Did I watch the same movie as most reviewers? I found it disappointingly underwhelming with storytelling and acting dramatically flat, unengaging and unconvincing. Everyone and everything looked too pretty and visual aesthetics seemed as if straight from Instagram. Tits however also pretty although completely unnecessary would be probably censored there.
I can't remember the last time I watched a film that is so remarkably human. The power of female friendship, of sisterhood, joy, trauma, suffering, debts to be repaid, sacrifices. It's all here. Never seen color deployed so effectively in a work, honestly props to the visuals team on this. A stunning and truly heartbreaking masterpiece
Quite liked the aesthetics, director, actors and crew have done a good job to portray the emotions. However, the melancholy that is seen in so much film today and here gets slightly overboard and doesn't really make sense, so little boring only in that sense. Still has much potential. Storyline good. Again Aesthetics, amazing, camera composition, color, actors & music, quite well synchronized. Definitely feminist.
Two incredibly strong performances, from Viktoria Miroshnichenko and Vasilisa Perelygina, ground this potential modern classic from director Kantemir Balagov, who co-wrote the screenplay with Aleksandr Terekhov. Compelling and affecting, this is well worth the 2+ hour investment of your time.
An absolutely engrossing depiction of a city psychologically destroyed by war. Every character is broken in two - "I am no longer a person" and their various attempts to rebuild and forge new connections is heartbreaking and disturbing and brilliantly conceived. Every scene is expertly conceived and performed and the photography with its deep greens and reds is enthralling. Maybe my surprise favourite of the year.
A close up tragic study of PTSD in bilious green and red hues reminiscent of Edward Hopper's 'Nighthawks' but given a lambent sheen of Instagram 'brilliance'. Ultimately only a delusion can provide purpose for lives that have been shattered by the horror of war and the lack of respite in peace. It may be a little too long but it is undeniably powerful and magnificently shot and performed.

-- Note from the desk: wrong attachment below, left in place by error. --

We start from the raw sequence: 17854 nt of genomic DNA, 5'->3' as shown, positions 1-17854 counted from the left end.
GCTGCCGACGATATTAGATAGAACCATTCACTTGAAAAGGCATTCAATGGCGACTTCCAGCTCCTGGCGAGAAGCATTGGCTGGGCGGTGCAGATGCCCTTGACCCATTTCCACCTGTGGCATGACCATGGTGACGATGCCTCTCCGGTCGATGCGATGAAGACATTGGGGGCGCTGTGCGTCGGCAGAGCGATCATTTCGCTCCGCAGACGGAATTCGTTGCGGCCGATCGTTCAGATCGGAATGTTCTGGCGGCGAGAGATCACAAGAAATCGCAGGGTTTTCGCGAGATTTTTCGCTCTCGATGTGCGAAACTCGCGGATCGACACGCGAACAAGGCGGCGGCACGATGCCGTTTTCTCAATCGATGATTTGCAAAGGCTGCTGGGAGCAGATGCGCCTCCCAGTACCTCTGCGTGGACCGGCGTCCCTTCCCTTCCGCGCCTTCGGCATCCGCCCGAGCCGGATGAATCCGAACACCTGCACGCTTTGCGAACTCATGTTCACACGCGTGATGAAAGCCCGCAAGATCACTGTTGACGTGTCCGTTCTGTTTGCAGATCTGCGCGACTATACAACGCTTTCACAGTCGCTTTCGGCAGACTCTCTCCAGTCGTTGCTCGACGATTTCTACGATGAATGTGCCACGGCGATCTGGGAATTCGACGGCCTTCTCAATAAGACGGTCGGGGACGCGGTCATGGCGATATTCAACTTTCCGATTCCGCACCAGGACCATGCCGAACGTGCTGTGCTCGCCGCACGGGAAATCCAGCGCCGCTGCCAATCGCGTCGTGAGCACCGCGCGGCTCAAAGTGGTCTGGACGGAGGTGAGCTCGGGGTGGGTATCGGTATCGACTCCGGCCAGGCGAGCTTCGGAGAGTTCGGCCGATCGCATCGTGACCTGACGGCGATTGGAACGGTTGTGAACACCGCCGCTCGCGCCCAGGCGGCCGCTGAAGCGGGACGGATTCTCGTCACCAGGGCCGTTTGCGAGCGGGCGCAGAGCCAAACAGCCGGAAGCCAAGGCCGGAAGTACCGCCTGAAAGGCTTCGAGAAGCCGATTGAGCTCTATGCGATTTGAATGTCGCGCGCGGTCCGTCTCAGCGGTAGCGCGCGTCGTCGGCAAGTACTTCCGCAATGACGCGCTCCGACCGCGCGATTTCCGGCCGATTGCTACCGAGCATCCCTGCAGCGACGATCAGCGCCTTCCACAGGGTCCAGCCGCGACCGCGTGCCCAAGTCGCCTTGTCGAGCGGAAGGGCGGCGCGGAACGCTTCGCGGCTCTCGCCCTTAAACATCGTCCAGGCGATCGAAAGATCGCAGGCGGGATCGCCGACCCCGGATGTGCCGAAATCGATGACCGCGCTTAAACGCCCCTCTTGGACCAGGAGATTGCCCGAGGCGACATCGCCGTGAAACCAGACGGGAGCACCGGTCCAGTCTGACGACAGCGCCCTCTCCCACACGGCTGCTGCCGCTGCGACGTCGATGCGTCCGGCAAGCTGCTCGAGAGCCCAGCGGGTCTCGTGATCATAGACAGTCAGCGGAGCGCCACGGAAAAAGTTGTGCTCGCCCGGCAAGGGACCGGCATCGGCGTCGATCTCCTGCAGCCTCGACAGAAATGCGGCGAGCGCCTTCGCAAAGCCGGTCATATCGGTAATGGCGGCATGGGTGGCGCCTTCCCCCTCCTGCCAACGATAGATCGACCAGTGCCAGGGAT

I am speechless. The colours stunned me throughout, and the quite voices and noises filled my ears. The storyline keeps you in a constant state of shock and the dialogues are at points suffocating. I can’t quite verbalise it... this film does what Russian literature does to you: it makes anything outside its context pretty much irrelevant from start to finish.
An inexorable film that has profound depth to its cast & leaves you w/the bitter aftertaste of reality; Hitherto, the last decade has been scant of films that leave you sharp & heedful, sadly due to people choosing to give their minds to technology which has left too many creative brains in a state of inertia. Despite a personal wish that the denouement brought positive change, it crushingly kept w/most realities.
Filmed in the warm reds and greens of a candlelit Leningrad, Beanpole exposes the scarred bodies and broken minds of two young women surprised to have survived the war, and seeking healing by desperate means. Through extended close-ups, Balagov refuses to look away from the pain depicted but nor does he wallow in misery. Beanpole is at once poignant, realistic and beautiful. Russia has another major filmmaker.
A film that unfolds brilliantly. Masha and Ilya are struggling in a harsh world. The viewer knows so little about them, and little by little we learn about Ilya; and in the later scene with Masha’s boyfriend we learn so much about her fast. Amazing film. Whole scenes I remember, Ilya with her blowbacks, for example. The colours help a sense of optimism and hope in a film that is engaging, memorable, brilliant.
Every line of dialogue is calculated and deliberate in this intriguing film, yet it never seems ponderous or robotic. If anything it comes across as a theatre piece with the addition of lingering close-ups. And speaking of lingering close-ups, this is Vasilisa Perelygina's film. As Masha, she brilliantly captures an almost bi-polar intensity of mood swings. Iya herself is hard to like after the murder of the child.